This is what the Disney Treasures Collection was made for!
Monty Moonlight | TX | 01/31/2006
(5 out of 5 stars)
"In the early 1940s, when the United States joined a second World War against the forces of evil, it was important that all Americans did their part. Walt Disney was no exception, and he and his artists took on the task fearlessly! This significant entry into the Walt Disney Treasures Collection limited-edition DVD line compiles the Disney Studios' war-themed animated shorts from that era along with the feature film "Victory Through Air Power," which is accompanied by some great interviews, galleries, and training film samples and clips. Much of this brilliant material has gone unseen since the 1940s, making this set a "Must Have" for Disney and WWII buffs all over! Here's a run through of what you'll find in this Disney dream-come-true!
Propaganda and Entertainment Shorts:
This is the first of three sections into which the shorts of disc one are divided. Each section is kicked off with a nice intro by film critic and historian Leonard Maltin, whom we can thank for this wonderful Disney Treasures DVD series. Leonard puts each group of films into proper historical context for the viewers, hands out viewer warnings when necessary, and often gives nice details about individual films. Leonard also provides an introduction to both discs in each Disney Treasures 2-disc collection.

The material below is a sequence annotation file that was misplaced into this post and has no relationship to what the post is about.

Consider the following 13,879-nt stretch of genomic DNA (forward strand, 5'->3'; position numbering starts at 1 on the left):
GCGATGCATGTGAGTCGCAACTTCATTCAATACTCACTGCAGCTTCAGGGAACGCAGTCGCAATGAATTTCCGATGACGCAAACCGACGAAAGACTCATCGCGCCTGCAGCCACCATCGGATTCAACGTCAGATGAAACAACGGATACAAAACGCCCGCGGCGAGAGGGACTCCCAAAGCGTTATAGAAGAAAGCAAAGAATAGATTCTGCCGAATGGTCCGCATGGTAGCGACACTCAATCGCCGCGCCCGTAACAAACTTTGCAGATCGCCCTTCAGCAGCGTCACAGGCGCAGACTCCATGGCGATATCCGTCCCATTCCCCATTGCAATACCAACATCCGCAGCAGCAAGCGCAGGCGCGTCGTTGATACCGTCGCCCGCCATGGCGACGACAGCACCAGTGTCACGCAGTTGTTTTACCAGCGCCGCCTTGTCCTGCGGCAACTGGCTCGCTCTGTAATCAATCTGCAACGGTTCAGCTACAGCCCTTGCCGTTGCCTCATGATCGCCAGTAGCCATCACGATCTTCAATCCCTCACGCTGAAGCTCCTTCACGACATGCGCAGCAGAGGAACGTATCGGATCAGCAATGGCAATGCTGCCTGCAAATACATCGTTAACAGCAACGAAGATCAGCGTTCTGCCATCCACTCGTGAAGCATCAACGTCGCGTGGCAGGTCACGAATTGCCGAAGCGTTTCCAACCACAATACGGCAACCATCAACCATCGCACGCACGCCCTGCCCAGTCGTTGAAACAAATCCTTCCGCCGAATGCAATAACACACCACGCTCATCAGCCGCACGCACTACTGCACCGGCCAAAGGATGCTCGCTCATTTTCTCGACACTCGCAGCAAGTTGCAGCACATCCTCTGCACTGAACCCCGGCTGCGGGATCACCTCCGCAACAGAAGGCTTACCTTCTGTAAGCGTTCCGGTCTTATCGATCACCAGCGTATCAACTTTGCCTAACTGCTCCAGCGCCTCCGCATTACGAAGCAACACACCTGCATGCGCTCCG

"Donald Gets Drafted" (1942) - In our first short, one of the funniest in this group, Donald gets a first hand lesson in what it's really like to join the army. The short begins with Donald, draft card in hand and dreams of flying military aircrafts in his head, getting jazzed up on the idea of being a soldier from the alluring advertisements on the sidewalk. Many feature 1940's style pinup girls fawning over the new recruits, and who could resist that? If women like Priscilla Lane were around today and doing military ads, I'd join-up right now! Or, at least, I'd be tempted. As Donald enters the recruiting office, he is immediately put through a hilarious physical examination and uniform fitting, and the Duck is in! He gets a nasty wakeup call, however, when he meets his new drill sergeant, Pete!